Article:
LAO Alternative Reduces Schedule, Cost, and Risk. As shown in Figure 3 above, the total cost of the LAO alternative is $63 million. The current contract provides adequate resources to perform the work necessary to update the current system to meet SACWIS and county requirements. Although there are separate costs for state and county staff to design and test the system, such costs are significantly less than they would be for the New System. This alternative also eliminates the risk and cost of data conversion, which is necessary under the other alternatives. In addition, federal funding levels for the current system will be retained if it is updated to meet SACWIS and county requirements.

Funding the LAO Alternative. The LAO alternative could be funded by applying $8 million of the existing CWS/CMS baseline budget to cover the system programming. In addition, the increased state and county staff needed to help design and test the system changes could be covered by redirecting funding from the New System for 2008–09 ($6.8 million) and 2009–10 ($8.2 million). Thus, through these redirections, there would be no net new cost under the LAO alternative for these years.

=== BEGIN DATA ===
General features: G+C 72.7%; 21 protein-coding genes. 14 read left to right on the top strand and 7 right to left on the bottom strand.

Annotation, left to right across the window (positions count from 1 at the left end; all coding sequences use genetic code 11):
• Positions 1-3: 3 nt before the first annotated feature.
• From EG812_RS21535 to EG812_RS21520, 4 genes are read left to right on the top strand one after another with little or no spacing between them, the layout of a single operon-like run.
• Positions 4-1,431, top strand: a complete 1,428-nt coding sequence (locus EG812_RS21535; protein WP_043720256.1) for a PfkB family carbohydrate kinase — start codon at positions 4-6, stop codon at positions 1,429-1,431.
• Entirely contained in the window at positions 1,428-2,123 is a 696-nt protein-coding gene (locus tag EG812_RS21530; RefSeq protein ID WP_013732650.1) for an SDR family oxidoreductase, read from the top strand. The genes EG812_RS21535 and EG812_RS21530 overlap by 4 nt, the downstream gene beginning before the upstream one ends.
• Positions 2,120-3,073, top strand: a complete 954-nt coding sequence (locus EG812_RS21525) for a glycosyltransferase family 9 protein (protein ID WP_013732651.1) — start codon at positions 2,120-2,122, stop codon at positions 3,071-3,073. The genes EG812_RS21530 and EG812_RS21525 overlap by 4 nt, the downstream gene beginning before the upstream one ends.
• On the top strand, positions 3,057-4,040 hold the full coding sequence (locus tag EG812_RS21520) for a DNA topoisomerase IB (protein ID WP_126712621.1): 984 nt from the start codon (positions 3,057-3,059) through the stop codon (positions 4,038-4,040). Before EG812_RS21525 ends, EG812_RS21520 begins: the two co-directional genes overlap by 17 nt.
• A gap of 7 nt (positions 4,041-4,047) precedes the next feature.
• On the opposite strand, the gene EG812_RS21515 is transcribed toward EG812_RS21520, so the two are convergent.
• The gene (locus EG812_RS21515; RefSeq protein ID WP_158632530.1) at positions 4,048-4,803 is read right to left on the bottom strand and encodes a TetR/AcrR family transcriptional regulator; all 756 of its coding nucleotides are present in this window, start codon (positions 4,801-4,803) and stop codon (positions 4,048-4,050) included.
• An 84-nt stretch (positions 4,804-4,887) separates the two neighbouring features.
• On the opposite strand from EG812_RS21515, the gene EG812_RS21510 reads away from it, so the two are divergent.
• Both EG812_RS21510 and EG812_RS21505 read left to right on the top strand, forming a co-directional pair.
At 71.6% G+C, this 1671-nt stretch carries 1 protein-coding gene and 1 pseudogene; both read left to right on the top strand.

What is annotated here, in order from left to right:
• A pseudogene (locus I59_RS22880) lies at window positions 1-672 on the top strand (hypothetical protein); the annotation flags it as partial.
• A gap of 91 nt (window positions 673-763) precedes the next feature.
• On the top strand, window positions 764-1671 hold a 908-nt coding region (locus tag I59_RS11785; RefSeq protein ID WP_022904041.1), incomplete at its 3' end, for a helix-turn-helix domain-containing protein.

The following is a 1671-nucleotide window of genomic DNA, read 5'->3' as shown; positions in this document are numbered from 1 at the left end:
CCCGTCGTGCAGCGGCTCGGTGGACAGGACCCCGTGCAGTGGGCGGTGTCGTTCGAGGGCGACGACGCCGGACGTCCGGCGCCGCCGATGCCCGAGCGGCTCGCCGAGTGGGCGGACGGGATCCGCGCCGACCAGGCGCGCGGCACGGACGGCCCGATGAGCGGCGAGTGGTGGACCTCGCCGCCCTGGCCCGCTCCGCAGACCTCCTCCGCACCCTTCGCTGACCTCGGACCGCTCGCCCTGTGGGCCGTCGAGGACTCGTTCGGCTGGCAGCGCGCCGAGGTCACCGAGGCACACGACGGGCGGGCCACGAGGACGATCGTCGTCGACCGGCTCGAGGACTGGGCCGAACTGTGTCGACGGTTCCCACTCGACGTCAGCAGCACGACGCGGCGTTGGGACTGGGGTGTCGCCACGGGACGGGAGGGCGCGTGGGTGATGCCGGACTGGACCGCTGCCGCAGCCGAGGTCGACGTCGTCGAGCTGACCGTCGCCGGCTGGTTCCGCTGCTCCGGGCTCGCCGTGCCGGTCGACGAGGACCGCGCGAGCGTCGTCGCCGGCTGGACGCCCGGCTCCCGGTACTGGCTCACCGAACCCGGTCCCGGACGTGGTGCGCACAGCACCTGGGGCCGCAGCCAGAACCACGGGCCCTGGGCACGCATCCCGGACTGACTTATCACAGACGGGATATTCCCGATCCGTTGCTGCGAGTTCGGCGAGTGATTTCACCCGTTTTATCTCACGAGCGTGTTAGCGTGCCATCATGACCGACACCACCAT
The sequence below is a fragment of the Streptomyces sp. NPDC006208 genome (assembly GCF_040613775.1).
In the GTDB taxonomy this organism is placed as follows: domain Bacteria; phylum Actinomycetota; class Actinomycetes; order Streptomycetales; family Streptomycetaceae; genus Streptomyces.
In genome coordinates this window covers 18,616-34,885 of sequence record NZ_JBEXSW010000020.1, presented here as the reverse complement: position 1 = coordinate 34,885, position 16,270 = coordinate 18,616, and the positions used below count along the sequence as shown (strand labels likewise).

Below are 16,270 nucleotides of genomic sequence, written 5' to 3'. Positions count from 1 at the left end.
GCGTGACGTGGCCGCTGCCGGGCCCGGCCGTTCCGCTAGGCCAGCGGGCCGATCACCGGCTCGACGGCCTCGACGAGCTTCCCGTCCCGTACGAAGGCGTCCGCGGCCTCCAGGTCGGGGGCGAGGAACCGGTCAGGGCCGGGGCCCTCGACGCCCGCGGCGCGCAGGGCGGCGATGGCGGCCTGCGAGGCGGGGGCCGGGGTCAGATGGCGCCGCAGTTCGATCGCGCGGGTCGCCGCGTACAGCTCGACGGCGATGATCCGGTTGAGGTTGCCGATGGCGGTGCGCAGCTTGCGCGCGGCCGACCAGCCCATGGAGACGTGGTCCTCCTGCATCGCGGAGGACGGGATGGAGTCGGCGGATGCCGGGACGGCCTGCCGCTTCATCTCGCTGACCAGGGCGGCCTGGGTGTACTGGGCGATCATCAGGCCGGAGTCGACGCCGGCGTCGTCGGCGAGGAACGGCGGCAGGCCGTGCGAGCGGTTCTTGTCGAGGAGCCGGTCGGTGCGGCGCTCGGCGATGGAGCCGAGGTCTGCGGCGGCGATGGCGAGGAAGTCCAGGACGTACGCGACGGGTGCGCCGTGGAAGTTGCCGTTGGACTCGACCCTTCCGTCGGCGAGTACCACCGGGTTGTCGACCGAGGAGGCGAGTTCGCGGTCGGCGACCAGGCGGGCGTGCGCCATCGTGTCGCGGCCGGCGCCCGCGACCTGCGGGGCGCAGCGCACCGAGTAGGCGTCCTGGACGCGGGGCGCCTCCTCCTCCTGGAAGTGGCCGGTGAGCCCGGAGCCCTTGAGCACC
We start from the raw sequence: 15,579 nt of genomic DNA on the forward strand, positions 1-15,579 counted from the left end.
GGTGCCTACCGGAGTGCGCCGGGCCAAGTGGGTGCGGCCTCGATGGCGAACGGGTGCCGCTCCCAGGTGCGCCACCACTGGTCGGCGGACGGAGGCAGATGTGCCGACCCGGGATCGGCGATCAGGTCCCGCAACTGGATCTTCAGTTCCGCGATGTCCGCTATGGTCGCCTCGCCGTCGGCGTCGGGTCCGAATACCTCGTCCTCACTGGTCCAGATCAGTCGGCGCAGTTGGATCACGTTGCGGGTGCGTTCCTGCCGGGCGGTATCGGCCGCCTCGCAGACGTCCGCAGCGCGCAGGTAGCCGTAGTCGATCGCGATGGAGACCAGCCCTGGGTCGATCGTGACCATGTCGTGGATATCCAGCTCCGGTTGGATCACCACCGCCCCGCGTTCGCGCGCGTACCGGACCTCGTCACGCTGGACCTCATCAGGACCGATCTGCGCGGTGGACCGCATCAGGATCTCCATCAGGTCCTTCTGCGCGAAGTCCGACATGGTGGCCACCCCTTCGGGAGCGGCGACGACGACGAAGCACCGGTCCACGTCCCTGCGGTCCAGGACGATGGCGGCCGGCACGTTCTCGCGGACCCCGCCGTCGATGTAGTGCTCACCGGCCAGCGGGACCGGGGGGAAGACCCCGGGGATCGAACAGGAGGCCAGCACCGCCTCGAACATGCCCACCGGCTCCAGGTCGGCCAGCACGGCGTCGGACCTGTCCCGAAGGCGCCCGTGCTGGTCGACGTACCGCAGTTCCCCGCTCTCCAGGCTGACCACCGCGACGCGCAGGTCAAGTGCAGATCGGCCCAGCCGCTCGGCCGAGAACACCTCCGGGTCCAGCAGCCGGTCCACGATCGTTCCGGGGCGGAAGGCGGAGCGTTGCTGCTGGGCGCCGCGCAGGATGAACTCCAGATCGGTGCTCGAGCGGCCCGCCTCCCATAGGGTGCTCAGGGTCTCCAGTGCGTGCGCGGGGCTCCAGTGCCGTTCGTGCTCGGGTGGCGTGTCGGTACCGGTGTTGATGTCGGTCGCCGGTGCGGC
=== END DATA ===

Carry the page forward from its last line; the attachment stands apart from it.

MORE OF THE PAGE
Analyst’s Recommendation

We recommend canceling the Child Welfare New System Project and updating the current system. This will result in reduced time, cost, and risk. This proposal is budget neutral in 2008–09 and 2009–10. Over the life of the project, total savings would be $184 million (all funds).